Strange behavior of grep


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# 1  
Oracle Strange behavior of grep

Hi All,

I am facing a strange problem while grepping for a process. Here is the small script that i have written.
It will look for any process running with the parameter passed to the script.
If no process is running it should print appropriate message.

Code:
[oracle@server]$ cat t.ksh
#!/bin/ksh

set -x

sid=$1
sid_cnt=$(ps -ef|grep -w "$sid"|grep -v "grep"|wc -l)
echo $sid_cnt
if [ $sid_cnt -eq 0 ];then
        echo "sid not runing"
        exit 1
else
        echo "sid running"
fi

I executed the script with a parameter "abc". There is no process running as "abc". But the output of the script shows otherwise
Code:
[oracle@server]$ ksh t.ksh abc
+ sid=abc
+ ps -ef
+ grep -w abc
+ grep -v grep
+ wc -l
+ sid_cnt=1
+ echo 1
1
+ [ 1 -eq 0 ]
+ echo 'sid running'
sid running

When i run below command on command prompt, i get a different(desired) output.

Code:
[oracle@server]$ sid=abc
[oracle@server]$ ps -ef|grep -w "$sid"|grep -v "grep"|wc -l
0


Can you please help why the command is behaving differently when run in a shell script & when run on a command line.

Regards,
Veeresham
# 2  
This is because of the ksh process itself when you execute the script
Should be:

Code:
sid_cnt=$(ps -ef|grep -w "$sid"|grep -v "grep" | grep -v "ksh" |wc -l)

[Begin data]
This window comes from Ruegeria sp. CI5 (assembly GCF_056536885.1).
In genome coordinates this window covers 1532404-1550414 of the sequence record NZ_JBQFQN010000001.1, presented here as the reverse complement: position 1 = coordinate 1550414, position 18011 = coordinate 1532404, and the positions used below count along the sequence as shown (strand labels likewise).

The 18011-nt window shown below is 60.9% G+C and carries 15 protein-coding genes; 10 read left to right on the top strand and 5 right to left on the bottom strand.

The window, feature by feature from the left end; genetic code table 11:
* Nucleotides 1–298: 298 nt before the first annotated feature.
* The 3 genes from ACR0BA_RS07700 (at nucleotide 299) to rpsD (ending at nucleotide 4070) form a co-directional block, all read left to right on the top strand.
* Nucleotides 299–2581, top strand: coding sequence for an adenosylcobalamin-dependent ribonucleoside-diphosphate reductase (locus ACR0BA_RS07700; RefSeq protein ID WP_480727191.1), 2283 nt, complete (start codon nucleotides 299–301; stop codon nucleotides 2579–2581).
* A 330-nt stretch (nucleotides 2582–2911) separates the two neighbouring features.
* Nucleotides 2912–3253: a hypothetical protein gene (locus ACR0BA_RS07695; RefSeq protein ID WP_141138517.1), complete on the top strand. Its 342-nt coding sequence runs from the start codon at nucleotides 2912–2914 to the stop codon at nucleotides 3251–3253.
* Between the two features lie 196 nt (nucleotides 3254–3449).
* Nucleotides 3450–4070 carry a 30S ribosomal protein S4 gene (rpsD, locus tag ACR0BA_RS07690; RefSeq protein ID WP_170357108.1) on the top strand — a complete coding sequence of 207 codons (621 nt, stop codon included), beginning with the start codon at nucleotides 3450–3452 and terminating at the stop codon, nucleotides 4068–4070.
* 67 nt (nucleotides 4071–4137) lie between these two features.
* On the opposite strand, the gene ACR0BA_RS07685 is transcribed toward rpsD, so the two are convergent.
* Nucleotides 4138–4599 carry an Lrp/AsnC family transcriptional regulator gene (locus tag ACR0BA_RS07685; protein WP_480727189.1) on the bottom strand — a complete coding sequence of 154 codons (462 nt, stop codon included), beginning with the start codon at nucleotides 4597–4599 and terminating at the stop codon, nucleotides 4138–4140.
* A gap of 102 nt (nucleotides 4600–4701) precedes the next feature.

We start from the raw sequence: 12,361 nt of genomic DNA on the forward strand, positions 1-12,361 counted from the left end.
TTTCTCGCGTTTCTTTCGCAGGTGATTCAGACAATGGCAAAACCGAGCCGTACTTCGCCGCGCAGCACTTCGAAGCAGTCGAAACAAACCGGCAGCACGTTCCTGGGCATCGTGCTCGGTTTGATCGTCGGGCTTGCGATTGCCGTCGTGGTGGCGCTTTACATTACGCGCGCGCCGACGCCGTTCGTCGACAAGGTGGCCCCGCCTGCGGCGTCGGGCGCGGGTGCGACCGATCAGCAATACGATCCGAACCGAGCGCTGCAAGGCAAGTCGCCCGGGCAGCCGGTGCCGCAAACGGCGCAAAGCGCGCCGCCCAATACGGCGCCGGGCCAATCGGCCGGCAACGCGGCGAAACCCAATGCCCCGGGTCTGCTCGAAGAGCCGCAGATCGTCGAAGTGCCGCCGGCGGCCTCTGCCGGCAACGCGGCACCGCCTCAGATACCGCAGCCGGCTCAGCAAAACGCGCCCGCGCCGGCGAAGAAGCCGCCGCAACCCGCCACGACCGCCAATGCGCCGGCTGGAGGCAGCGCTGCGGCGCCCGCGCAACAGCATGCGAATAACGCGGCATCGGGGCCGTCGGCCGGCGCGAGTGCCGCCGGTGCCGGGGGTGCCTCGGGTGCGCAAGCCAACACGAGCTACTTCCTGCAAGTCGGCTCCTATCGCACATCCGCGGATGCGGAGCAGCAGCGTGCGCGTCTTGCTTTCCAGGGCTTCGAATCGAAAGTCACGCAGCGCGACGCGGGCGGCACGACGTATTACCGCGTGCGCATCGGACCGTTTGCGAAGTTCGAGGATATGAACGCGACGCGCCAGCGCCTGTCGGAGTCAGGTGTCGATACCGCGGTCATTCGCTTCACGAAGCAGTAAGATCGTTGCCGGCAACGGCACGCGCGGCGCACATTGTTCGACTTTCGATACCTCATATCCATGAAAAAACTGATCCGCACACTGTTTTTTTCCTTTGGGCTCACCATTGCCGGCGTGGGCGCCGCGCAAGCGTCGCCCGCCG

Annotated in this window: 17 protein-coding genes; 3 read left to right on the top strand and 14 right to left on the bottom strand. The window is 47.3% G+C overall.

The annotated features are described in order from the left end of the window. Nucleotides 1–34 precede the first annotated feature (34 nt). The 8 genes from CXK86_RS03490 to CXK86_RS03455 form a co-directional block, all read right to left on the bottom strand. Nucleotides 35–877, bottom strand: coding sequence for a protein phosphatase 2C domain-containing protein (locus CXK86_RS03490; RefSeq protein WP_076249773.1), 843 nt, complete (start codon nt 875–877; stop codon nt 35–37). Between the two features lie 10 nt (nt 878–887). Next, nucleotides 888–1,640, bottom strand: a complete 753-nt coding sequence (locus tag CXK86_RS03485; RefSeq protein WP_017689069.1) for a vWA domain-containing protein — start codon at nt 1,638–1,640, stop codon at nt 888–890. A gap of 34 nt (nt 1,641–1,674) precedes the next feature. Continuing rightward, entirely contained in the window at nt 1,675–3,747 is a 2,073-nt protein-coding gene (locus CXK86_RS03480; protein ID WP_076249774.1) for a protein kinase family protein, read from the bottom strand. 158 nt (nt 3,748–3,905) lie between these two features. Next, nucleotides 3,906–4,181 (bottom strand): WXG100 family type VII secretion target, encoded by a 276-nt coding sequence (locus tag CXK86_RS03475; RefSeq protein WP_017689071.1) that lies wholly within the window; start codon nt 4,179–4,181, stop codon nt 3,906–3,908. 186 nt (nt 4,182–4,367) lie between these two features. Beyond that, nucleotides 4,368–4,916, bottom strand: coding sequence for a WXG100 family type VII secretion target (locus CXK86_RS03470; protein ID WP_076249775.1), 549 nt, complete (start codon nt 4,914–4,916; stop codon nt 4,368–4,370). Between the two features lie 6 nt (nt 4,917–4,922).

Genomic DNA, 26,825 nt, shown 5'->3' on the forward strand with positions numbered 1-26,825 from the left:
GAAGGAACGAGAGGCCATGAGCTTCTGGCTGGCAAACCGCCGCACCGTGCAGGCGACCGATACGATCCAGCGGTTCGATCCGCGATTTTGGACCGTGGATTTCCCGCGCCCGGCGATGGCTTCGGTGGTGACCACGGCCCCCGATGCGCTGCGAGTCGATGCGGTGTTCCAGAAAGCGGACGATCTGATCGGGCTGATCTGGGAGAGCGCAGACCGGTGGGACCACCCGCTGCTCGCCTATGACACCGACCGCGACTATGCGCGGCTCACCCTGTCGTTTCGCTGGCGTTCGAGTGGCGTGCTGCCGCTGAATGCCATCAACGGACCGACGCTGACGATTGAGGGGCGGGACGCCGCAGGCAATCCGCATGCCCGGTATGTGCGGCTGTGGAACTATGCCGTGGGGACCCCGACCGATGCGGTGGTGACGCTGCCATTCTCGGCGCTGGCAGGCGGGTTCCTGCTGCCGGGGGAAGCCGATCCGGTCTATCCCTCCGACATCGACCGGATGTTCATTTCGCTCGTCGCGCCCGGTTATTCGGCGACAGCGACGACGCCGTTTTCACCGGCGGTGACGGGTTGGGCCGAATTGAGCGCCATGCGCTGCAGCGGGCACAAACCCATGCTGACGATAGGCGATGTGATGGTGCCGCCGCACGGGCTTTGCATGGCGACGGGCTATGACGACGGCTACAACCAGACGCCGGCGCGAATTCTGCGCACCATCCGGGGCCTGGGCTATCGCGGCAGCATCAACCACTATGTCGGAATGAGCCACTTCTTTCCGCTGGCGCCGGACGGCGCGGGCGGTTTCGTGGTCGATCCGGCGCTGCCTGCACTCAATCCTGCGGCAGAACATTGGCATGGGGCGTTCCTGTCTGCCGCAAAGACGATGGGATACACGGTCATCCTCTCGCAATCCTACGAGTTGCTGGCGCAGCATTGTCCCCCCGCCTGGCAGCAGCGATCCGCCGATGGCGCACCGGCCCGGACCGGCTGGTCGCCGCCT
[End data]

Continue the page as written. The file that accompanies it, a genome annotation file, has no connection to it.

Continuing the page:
# 3  
A MR.Bean correctly notes it is because you use also "abc" on the command line. So that will end up in the process table. If you would use:
Code:
ksh t.ksh ab[c]

then it should also work.
This User Gave Thanks to Scrutinizer For This Post:
# 4  
Thanks MR.Bean & Scrutinizer for rectifying issue with my code!

Regards,
Veeresham
# 5  
The problem can be safely avoided with pgrep
Code:
#!/bin/ksh

#set -x

sid=$1
sid_cnt=$(pgrep -x "$sid" | wc -l)
#echo $sid_cnt
if [ $sid_cnt -eq 0 ];then
        echo "$sid not runing"
        exit 1
else
        echo "$sid running"
fi

This User Gave Thanks to MadeInGermany For This Post:
# 6  
You can also use the -c flag of grep rather than piping the output to wc -l so you get something more like:-
Code:
ps -ef|grep -wc ab[c]



Robin
# 7  
NB the shell matches ab[c] against the files in the current directory.
If a file name abc exists it will change ab[c] to abc, and the problem will be back.
Therefore, it needs to be quoted:
Code:
ksh t.ksh "ab[c]"

Code:
ps -ef|grep -wc "ab[c]"

This User Gave Thanks to MadeInGermany For This Post:
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